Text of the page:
It has become something of a cliche, rather thoughtlessly repeated by well-meaning people of a certain generation, that to learn Thomism one ought to read Thomas himself and ignore the Thomist commentators and manualists who built on his work. I couldn't disagree more. No great philosopher, no matter how brilliant and systematic, ever uncovers all the implications of his position, foresees every possible objection, or imagines what rival systems might come into being centuries in the future. His work is never finished, and if it is worth finishing, others will come along and do the job. Since their work is, naturally, never finished either, a tradition of thought develops, committed to working out the implications of the founder's system, applying it to new circumstances and challenges, and so forth. Thus Plato had Plotinus, Aristotle had Aquinas, and Aquinas had Cajetan -- to name just three famous representatives of Platonism, Aristotelianism, and Thomism, respectively. And thus you cannot fully understand Plato unless you understand Platonism, you cannot fully understand Aristotle unless you understand Aristotelianism, and you cannot fully understand Thomas unless you understand Thomism. True, writers in the traditions in question often disagree with one another and sometimes simply get things wrong. But that is all the more reason to study them if one wants to understand the founders of these traditions; for the tensions and unanswered questions in a tradition reflect the richness of the system of thought originated by its founder.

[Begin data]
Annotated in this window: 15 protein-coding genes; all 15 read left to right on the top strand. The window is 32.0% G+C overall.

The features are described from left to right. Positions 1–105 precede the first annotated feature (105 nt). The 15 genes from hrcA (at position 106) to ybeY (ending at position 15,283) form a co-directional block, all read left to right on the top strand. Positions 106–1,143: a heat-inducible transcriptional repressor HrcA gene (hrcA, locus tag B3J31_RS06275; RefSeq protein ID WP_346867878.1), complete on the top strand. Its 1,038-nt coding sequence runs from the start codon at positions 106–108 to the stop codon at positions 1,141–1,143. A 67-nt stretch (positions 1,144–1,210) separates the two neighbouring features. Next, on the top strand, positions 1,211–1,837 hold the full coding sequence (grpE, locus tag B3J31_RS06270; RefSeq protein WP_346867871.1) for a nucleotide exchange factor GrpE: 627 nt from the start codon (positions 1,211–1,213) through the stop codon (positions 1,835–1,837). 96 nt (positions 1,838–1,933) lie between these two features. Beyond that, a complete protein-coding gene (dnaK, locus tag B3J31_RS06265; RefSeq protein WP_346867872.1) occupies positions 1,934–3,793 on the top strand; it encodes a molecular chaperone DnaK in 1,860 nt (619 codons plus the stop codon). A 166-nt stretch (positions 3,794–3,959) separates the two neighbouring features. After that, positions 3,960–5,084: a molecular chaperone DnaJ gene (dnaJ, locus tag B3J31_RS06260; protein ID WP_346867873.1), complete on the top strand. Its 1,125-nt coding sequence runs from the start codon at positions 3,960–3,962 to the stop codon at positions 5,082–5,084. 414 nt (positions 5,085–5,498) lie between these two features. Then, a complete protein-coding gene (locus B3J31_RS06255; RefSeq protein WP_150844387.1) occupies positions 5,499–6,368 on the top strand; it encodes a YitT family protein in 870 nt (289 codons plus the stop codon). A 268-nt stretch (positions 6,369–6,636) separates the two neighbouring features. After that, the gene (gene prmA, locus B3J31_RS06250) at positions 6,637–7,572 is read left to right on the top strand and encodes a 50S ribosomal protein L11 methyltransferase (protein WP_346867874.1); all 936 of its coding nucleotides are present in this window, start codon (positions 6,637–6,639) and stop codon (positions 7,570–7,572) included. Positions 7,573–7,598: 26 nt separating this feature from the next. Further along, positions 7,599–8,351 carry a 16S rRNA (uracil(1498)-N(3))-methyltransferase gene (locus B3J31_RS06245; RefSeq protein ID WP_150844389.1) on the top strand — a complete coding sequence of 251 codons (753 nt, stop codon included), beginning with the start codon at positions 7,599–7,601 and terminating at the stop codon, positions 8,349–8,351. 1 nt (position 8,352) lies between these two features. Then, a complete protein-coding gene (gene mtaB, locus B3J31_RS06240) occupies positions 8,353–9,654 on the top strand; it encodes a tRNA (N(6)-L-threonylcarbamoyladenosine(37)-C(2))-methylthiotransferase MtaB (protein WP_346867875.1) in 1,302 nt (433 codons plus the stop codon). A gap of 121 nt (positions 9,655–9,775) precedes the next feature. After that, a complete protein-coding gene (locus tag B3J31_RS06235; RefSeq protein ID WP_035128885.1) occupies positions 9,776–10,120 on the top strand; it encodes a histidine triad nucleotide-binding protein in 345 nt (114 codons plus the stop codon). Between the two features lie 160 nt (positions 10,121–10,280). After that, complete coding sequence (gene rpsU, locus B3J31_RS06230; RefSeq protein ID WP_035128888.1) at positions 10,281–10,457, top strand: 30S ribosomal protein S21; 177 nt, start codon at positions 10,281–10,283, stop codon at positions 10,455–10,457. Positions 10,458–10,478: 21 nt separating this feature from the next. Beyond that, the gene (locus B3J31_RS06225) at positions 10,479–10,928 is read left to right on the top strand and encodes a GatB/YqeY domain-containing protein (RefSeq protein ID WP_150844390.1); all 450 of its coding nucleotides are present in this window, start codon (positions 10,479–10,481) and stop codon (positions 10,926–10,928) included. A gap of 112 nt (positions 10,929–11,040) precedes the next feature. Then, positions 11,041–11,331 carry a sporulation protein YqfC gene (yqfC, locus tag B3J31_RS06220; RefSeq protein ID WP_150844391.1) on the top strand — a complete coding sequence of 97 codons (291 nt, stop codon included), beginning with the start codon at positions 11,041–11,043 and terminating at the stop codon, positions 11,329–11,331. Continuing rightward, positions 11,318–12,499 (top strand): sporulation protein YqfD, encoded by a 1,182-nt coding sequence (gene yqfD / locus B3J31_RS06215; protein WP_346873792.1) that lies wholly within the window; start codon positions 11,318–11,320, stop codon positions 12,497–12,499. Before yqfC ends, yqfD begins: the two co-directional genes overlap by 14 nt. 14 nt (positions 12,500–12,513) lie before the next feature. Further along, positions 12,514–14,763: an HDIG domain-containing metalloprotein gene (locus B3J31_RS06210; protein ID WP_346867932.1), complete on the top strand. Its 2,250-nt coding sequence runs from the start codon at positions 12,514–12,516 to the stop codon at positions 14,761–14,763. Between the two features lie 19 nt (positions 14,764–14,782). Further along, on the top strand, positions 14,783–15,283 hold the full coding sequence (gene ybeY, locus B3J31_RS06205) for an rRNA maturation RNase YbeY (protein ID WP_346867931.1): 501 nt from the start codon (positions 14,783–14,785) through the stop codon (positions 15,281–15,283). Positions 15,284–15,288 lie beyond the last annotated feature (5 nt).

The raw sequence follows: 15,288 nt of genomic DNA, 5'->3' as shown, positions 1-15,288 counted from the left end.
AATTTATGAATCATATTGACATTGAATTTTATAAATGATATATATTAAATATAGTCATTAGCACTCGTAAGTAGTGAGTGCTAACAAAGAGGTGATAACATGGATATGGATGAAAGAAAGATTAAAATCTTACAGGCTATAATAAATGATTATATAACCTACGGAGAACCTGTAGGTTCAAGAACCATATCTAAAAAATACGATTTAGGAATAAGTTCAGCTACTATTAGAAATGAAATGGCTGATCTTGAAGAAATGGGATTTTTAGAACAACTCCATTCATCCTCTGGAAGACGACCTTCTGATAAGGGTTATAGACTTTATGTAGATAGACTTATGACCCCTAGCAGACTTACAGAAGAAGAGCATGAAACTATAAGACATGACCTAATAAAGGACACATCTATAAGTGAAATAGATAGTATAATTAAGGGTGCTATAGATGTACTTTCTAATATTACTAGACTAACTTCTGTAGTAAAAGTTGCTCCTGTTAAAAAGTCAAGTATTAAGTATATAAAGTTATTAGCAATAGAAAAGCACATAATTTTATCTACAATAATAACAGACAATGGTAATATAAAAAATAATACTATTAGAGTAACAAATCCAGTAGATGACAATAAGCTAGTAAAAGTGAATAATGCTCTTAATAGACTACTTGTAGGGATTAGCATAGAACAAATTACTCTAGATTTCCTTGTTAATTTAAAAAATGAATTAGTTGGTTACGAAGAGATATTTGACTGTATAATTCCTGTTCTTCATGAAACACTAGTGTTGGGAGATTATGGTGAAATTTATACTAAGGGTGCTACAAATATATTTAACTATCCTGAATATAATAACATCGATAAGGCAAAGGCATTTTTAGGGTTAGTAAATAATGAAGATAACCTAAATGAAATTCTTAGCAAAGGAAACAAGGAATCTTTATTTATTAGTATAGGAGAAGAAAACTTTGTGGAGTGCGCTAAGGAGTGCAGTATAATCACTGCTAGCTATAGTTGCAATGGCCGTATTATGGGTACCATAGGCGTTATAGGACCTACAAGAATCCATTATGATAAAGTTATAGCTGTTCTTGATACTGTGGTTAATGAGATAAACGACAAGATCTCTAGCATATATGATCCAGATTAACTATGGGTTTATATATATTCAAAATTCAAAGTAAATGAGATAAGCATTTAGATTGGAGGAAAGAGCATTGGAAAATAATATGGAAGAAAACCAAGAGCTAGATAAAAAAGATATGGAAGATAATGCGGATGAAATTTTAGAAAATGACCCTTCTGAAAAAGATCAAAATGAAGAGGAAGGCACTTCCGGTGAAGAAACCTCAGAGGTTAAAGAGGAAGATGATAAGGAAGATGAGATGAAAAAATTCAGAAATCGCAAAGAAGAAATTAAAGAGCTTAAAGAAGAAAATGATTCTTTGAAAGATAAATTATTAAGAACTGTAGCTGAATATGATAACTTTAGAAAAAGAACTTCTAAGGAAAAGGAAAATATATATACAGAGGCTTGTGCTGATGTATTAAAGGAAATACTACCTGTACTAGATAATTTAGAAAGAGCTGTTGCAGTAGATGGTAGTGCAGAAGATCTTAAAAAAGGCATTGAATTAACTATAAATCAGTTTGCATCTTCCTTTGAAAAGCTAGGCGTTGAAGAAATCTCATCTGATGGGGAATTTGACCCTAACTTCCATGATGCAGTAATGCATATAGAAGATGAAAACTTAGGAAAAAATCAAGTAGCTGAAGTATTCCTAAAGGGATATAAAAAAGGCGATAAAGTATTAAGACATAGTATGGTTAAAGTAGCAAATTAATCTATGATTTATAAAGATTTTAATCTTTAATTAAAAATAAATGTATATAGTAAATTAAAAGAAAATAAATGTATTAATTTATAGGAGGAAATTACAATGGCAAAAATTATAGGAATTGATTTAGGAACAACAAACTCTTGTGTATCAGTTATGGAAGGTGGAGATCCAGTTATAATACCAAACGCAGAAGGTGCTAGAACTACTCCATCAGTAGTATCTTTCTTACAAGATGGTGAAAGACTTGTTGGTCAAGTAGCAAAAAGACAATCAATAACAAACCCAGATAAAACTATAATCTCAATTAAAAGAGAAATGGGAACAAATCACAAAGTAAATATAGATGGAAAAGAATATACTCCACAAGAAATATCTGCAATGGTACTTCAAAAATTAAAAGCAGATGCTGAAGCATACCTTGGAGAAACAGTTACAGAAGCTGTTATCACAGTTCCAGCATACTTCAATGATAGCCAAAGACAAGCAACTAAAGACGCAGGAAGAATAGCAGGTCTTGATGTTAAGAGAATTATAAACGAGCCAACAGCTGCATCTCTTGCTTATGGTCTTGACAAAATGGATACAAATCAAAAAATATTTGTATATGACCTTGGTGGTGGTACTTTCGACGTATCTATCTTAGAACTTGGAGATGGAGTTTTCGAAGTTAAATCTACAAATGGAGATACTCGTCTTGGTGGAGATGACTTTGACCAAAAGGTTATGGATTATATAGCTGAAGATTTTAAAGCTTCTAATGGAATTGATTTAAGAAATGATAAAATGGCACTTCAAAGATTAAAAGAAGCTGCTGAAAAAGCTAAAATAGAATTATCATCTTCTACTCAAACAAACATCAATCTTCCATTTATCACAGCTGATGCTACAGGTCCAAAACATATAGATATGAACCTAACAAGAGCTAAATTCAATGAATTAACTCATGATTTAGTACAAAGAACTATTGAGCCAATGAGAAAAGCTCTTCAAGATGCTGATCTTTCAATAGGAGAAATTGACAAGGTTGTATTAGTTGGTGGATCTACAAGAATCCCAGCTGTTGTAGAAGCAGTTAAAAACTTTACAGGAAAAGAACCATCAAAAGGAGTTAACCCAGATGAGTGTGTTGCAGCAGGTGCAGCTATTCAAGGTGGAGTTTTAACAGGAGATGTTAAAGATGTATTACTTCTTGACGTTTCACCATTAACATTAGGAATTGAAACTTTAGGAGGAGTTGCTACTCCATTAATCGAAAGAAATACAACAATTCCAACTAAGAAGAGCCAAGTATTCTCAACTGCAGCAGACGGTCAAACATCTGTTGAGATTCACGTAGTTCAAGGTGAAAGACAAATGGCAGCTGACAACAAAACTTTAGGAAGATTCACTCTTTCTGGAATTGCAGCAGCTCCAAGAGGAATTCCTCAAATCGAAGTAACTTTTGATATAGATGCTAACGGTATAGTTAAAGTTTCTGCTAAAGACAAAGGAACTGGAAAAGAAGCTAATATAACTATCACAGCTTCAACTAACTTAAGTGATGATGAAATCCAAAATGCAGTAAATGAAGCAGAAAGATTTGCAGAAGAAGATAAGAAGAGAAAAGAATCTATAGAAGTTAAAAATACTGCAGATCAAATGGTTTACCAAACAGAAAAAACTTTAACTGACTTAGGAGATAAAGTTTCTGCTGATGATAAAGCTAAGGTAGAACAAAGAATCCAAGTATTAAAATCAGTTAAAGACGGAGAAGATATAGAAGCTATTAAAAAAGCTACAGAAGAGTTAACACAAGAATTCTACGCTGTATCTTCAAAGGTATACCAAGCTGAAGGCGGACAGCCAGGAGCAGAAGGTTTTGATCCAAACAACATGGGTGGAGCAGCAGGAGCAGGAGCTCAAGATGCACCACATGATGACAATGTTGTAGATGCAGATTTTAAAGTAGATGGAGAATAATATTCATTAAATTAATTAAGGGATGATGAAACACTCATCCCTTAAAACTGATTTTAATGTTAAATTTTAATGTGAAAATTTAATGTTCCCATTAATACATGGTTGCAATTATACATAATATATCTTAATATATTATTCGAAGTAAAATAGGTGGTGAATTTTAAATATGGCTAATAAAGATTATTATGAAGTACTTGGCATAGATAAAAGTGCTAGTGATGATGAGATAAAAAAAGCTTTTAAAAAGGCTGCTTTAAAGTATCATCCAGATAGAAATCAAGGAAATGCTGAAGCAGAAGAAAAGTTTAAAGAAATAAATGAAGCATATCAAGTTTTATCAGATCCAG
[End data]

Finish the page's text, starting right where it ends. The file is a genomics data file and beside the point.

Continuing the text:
-- Edward Feser, Scholastic Metaphysics: An Introduction.